Originally I wasn't planning to do anything particularly German on my proposed layout, but a chance acquisition of some second-hand Faller viaduct sections during a visit to Berlin a while back got me thinking, and I realised I could sneak in a little viaduct station vaguely inspired by the Stadtbahn. The choice fell on Hackescher Markt because I'm familiar with it, moreover it has tramlines around it and I want trams on my layout anyway. However it won't be anything as grand as a proper model of the station - for a start there'll only be two tracks, not the two S-Bahn and 2 Fernbahn ones of the real version. The viaducts will be the relatively plain Faller ones, nothing like as fancy as the prototype, and I won't be attempting to model the rather handsome station hall either (partly as I want to actually see the trains and the layout behind the station).
Sunday, March 5, 2017 4:24 AM
As previously mentioned I'm creating a station which is inspired by Berlin's Stadtbahn, and was wondering what models might already have been made of it.
The first obvious candidate is the layout at the former LOXX Berlin, which is centred around a somewhat compressed version of the Stadtbahn roughly between Zoo and Ostkreuz (which is happily captured in its original form). Some pictures in my Flickr album.
Also in Berlin is a model of the Stadtbahn between Marx-Engels-Platz and the former East Berlin Haupthbahnhof (now the Ostbahnhof), which pays particular attention to the tram system (YouTube video of this layout).
A model shop in Weilheim (Upper Bavaria) presented these pictures of a customer's layout (shop sadly now closed and site unavailable, some pages in the Wayback Machine).
A German forum thread with some scratch-built structures: https://www.stummiforum.de/viewtopic.php?t=123403
And from the UK there's this blog with another (evidently never completed) take on the Stadtbahn, and this club layout under active development.
A British-built layout as a freelance depiction of part of Alexanderplatz Station and the Stadtbahn to the west of it: Youtube video (1); Youtube video (2).
Any other links or suggestions welcome.
Saturday, January 14, 2017 1:50 AM
I recently acquired this very fine Tomix E1 Shinkansen, albeit as a 3 car set as part of a trainset pack ("SD Max 90010").
Despite being around 20 years old, the set was in excellent condition - except one of the couplings on the power car was broken, and as it's an integral part of the bogie, not simple to repair.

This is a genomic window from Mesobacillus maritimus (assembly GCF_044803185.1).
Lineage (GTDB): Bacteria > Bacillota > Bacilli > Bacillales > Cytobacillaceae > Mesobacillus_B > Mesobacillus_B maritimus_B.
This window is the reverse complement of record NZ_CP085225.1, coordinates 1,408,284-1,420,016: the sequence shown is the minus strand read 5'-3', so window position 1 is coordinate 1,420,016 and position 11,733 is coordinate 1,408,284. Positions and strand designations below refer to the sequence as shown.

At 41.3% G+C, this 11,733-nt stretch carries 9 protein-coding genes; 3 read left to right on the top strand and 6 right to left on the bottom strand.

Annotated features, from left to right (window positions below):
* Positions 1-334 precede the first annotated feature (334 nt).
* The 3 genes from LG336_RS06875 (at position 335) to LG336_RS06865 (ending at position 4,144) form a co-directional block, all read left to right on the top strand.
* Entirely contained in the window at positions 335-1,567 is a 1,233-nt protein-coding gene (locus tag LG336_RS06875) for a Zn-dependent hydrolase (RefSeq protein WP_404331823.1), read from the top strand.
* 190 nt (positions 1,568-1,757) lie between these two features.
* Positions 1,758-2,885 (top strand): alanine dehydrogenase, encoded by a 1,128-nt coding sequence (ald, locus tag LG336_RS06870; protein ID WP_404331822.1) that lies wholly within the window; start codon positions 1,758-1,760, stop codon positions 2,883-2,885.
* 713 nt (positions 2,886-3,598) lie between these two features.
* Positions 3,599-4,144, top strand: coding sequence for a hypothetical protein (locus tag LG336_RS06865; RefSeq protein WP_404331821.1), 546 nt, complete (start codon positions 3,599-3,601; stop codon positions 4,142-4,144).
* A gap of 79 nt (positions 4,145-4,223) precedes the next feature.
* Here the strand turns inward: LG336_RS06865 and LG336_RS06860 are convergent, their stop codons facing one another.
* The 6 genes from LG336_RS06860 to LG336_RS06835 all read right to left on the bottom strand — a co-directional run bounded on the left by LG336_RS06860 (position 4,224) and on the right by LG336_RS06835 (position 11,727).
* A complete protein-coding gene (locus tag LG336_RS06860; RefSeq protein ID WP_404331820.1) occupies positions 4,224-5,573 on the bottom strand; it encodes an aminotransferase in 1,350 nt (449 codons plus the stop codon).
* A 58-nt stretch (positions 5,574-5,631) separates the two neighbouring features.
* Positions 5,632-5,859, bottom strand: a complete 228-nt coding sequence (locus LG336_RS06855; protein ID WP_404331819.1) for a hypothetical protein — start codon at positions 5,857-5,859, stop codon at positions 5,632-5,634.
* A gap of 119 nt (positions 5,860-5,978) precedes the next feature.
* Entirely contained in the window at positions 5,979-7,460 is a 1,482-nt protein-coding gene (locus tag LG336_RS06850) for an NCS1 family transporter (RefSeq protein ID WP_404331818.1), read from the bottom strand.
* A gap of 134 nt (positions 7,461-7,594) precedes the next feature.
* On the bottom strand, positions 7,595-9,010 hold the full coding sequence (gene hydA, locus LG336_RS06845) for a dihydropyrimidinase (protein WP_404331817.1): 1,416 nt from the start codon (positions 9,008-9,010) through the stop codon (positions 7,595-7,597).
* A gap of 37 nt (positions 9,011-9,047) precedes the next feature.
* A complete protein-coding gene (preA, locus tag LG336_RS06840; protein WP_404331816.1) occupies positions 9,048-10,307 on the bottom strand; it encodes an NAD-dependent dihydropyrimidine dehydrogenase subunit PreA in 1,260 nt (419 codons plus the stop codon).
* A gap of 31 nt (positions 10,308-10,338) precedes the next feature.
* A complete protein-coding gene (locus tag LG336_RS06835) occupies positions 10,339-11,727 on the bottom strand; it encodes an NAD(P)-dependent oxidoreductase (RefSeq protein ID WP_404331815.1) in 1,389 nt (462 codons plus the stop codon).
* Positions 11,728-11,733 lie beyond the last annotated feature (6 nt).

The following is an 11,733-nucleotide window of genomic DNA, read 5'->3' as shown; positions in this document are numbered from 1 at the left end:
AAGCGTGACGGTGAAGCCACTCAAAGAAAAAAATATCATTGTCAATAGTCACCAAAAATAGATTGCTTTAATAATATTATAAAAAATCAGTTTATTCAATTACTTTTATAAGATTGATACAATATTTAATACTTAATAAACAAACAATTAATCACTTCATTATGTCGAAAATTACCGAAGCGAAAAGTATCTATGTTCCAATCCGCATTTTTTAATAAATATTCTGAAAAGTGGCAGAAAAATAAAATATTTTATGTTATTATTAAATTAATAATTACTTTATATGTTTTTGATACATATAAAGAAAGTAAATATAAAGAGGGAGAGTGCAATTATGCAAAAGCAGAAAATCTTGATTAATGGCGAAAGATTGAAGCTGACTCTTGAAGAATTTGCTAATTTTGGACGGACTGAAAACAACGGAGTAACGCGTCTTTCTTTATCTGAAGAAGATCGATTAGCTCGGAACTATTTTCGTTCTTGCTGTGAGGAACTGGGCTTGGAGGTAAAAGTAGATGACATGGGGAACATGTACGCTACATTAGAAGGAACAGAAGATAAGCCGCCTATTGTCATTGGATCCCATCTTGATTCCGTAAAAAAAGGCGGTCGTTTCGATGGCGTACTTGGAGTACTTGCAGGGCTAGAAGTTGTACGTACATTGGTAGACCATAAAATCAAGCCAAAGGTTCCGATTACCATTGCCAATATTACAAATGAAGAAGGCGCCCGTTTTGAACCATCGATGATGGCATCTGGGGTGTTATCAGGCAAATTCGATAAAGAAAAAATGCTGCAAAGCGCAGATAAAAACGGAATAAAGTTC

Fortunately Tomix provide replacement bogies (part number 0494), so I hoped it would be a matter of removing the original bogie and installing the new one. Not being sure how the bogies were mounted I decided to strip it down as far as possible.
Step 1: remove body - it unclips fairly easily.
Step 2: remove grey undercarriage cover:
Step 3: remove interior/seating unit
This turned out not to be necessary, but we see the chassis is covered by a membrane strip (similar to MicroAce units) to protect the motor and electrically inslulate the monobloc chassis.
Having got this far, it became apparent that being a monobloc chassis, the bogies are designed to clip in place, and are held in position by the circular plastic "lip" at the top of the bogie tower. They can be removed with a bit of careful twiddling.
So far so good, but it turned out the the replacement bogie (lower left in the above picture) is of a subtly different design, presumably for a newer version of the tooling for the Tomix E1, and while it could be coerced into place, it didn't really fit and was clearly not suitable as an as-is replacement.
All was not lost, however - a bit of work with some nippers and a pin vise enabled me to bodge the new bogie's coupling attachment onto the old one, which looks ugly but isn't visible when the train is coupled.
Monday, February 29, 2016 8:33 AM
Dan of The Farish Shed has, following a suggestion from my humble self, very kindly created a servicing guide for the Farish Poole-era class 25 (and class 33), an example of which I possess in a non-running state. I'm a bit stuck for time at the moment but I fully intend making use of it in the not too distant future. Meanwhile here's the locomotive in question: